CSS Gradients Demo
5th September 2005 · Last updated: 5th October 2016
Until CSS gives us gradients we have to rely on background images — or do we? Here's a demo using no images whatsoever, just pure CSS. It generates a wide range of gradients based on the colours you input. There are three values that make up the start colour of the gradient (red, green and blue), and three more values to specify the gradient's end colour. The colours will then be faded between these two CSS-ready values.
You can view the source of the page and copy the code if you see a gradient you like. I've used simple CSS (generated by PHP) which could then be copied and pasted into a separate stylesheet afterwards if you want.
The demo came to me after reading Eric Meyer's post The Constants Gardener, in which he comments on a great idea by Shaun Inman to add constants to CSS. (See details of this in Shaun's post CSS Server-side Constants.) I got thinking about adding variables to CSS using PHP. (In fact I've used this technique before in some of my other CSS demos.) It's an excellent way to make CSS dynamic. I did a simple colour test, changing the value of a background from 0 to 255 in a loop and was stunned by the smoothness of the colour it generated. So I just had to take the idea further and make a whole working demo from it:
If you want to download and study the PHP used in the demos, here it is in text form:
Have fun playing around with the colour values you can enter. You can input any number from 0 to 255. A brief warning though: it's thrown up a few bugs in IE6 which I'll mention next. In fact, I don't recommend using that browser to view it, though it does 'work'. Note the way I coloured the form labels as well - it doesn't work in IE6 because it can't handle the CSS, but hopefully IE7 will.
Browser Bugs (For Windows XP)
- It didn't want to style the form
<legend>'s width or height. I solved it by using a Strict doctype. (So Opera fails to style the legend element properly in Quirks Mode.)
- I couldn't get the button to centre. It works in Opera and IE6.
- The fieldset doesn't apply the right justification style, so the form inputs, labels and text aren't aligned.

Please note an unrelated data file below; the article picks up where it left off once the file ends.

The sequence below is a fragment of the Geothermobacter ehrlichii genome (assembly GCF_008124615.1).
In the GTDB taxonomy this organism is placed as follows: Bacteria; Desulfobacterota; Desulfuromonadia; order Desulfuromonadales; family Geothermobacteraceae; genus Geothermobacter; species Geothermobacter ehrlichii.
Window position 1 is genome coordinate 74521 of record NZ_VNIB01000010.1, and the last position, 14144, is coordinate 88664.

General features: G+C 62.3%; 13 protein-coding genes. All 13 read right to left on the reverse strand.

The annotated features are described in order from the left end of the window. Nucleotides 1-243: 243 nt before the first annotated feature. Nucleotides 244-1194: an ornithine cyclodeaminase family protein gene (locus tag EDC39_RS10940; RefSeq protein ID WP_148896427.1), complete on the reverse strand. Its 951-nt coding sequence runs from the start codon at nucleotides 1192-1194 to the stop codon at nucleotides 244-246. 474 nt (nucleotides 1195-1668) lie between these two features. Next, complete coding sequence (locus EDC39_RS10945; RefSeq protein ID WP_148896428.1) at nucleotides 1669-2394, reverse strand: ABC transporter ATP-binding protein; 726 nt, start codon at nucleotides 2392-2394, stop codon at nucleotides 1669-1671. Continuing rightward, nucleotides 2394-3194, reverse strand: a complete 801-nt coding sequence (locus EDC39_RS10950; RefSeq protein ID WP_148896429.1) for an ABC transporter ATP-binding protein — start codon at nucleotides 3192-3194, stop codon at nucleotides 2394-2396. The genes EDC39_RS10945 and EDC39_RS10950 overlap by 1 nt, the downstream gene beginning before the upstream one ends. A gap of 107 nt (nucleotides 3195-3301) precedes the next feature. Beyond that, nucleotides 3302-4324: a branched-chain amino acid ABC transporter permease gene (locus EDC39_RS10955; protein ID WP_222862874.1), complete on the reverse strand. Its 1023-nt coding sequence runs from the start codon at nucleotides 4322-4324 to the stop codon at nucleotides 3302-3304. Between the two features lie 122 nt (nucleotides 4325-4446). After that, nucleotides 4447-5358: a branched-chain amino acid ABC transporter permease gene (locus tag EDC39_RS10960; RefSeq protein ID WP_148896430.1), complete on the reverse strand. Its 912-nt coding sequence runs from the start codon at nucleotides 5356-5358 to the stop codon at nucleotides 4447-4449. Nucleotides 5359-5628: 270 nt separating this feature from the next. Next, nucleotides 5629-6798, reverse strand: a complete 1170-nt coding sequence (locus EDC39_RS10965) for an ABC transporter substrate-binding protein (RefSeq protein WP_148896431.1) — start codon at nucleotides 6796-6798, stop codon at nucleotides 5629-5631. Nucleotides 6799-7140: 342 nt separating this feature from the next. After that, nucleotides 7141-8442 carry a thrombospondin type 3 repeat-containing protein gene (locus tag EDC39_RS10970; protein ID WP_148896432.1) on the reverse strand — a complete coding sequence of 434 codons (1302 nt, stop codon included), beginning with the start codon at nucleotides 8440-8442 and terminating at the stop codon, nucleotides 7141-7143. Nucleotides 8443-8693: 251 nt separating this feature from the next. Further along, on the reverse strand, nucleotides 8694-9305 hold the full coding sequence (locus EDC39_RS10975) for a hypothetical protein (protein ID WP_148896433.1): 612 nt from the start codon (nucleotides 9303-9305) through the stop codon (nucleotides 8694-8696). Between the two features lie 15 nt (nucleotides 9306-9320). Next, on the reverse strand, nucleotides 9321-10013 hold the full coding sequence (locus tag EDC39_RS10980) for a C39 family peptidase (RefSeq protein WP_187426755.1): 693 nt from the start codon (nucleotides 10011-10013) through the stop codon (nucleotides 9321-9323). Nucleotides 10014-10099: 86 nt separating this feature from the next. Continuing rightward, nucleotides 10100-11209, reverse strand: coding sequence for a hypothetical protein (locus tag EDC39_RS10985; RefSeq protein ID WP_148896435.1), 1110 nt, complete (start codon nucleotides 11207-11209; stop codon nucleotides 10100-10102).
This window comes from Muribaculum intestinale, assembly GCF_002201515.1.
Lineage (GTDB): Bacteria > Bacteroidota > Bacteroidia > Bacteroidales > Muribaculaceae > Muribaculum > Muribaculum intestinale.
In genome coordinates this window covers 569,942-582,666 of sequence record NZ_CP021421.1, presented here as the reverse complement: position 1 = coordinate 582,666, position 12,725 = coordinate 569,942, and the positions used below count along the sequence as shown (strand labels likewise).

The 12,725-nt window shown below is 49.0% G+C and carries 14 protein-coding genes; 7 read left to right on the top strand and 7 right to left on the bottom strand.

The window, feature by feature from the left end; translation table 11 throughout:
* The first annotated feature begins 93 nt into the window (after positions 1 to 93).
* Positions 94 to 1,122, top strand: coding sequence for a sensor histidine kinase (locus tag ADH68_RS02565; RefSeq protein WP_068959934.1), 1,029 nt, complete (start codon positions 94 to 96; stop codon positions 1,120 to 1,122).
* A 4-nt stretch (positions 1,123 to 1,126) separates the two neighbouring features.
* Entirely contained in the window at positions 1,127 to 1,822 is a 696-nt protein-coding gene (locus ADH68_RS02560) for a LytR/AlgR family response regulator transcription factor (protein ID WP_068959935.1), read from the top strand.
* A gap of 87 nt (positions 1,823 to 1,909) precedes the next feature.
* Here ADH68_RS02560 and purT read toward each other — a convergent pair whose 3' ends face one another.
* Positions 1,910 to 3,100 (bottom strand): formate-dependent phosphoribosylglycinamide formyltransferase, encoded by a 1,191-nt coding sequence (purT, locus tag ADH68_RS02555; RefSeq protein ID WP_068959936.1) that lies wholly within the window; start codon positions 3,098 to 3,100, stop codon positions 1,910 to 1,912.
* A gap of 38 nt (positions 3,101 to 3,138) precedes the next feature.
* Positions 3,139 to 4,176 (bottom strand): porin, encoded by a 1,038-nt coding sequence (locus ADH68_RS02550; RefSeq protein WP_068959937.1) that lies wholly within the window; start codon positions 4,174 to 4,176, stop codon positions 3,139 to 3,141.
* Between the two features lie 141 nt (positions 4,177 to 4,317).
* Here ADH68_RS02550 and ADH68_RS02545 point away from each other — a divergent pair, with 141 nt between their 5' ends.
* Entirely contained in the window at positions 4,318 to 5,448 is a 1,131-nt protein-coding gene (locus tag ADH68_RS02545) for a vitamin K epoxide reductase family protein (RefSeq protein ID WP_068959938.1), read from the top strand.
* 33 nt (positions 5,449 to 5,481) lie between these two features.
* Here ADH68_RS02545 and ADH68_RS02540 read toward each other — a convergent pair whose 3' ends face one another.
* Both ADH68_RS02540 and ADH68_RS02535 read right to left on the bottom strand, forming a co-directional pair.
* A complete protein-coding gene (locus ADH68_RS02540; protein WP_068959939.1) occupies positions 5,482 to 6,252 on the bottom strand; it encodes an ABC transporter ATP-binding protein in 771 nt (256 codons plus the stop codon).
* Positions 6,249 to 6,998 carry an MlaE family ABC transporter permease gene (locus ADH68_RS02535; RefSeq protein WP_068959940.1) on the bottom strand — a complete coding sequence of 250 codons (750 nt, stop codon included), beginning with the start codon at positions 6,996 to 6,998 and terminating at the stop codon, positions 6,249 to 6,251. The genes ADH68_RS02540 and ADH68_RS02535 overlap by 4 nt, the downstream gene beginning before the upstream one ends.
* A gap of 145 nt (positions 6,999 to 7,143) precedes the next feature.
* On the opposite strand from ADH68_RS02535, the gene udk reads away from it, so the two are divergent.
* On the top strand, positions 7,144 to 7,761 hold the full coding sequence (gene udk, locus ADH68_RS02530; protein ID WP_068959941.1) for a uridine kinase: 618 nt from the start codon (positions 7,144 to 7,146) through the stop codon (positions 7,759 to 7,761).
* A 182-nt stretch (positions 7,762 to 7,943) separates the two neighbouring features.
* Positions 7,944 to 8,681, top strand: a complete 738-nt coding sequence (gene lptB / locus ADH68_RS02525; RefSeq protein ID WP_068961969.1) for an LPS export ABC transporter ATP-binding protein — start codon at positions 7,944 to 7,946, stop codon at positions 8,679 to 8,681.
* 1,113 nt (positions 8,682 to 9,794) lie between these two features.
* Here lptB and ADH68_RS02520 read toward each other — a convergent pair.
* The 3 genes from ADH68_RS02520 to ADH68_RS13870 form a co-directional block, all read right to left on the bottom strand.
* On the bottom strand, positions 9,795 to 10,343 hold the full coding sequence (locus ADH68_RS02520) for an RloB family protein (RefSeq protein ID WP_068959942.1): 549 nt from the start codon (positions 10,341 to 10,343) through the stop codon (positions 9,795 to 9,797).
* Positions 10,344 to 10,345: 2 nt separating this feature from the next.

Internet Explorer 6
- What can I say? I found no way to get the
<div>s the same size as Opera and Firefox. Each
<div>should be 1px high, but they appear taller. Can anyone help?
- IE shows the background colour of the legend outside it's actual shape. In effect the whole row is given the legend's background colour.
- When using a
<div>10px high while developing the demo, I got a huge gap at the top of the screen where the previous page showed through. The demo now consistently refuses to paint the whole screen properly. Often 3 large stripes of black or white appear after using the button to generate a new gradient. A timing problem? Switching to another window and back cures the missing rows of colour.
- I also saw stripes of random colours near the top at one point. I switched away from IE and back and they appeared from nowhere! Memory leak? Data corruption? This sure is a buggy browser!
- 13th October 2005:
- Improved the look of each demo and added links from one to the next.
- Created a third demo - see separate post!
- 12th October 2005:
- Improved the second demo to fit a screen size of 1024 x 768.
- 7th September 2005:
- I've created a second demo (and improved the code in the first one). This time the gradient is reflected in the shape of a diamond. You can also invert the colours, or choose random ones.
- 21 September 2005:
- Following the advice of the comment from Marcus Dau below, the demos now work much better in IE6. (Each
<div>is now the same height as the other browsers tested in.) Apologies for the extra markup bloat.
Comments are locked on this topic. Thanks to everyone who posted a comment.
- Mark Tranchant:
Hm. Well, it works, I suppose, but the code size and mess is larger than the overhead of a small tiled gradient image.
This sort of thing might work well as an embedded JS function that adds in the requisite elements and styling on the client side. I'm sure the generator could be implemented in far less code than the output.
I'm still not sure why you'd want to do this, though.
Posted on 7 September 2005 at 7:34 pm ¶
- Joerg Petermann:
Hey Chris, nice and creative work.
Your name is your program. :))
Posted on 9 September 2005 at 5:00 pm ¶
- Marcus Dau:
The height for the div in IE is very easy.
Just use this: <div id="d$j"><!– just text –></div>
The div has to contain just a comment, then it works very well
Posted on 13 September 2005 at 8:42 am ¶
- Marcus Dau:
The problem with the background-color:
It won't work in IE because it's, as you already said, a very buggy browser!
Posted on 13 September 2005 at 9:05 am ¶
Nicely done. Now why would want to use this? It reminds me of a script i saw a few months ago that turned jpegs into giant tables made from 1px by 1px cells to create "imageless images with html".
Posted on 16 September 2005 at 7:42 pm ¶
A) This is retarded.
B) You've already discovered that font-size is the problem with IE. Setting a small font size isn't the solution. Instead, use CSS to hide the overflow.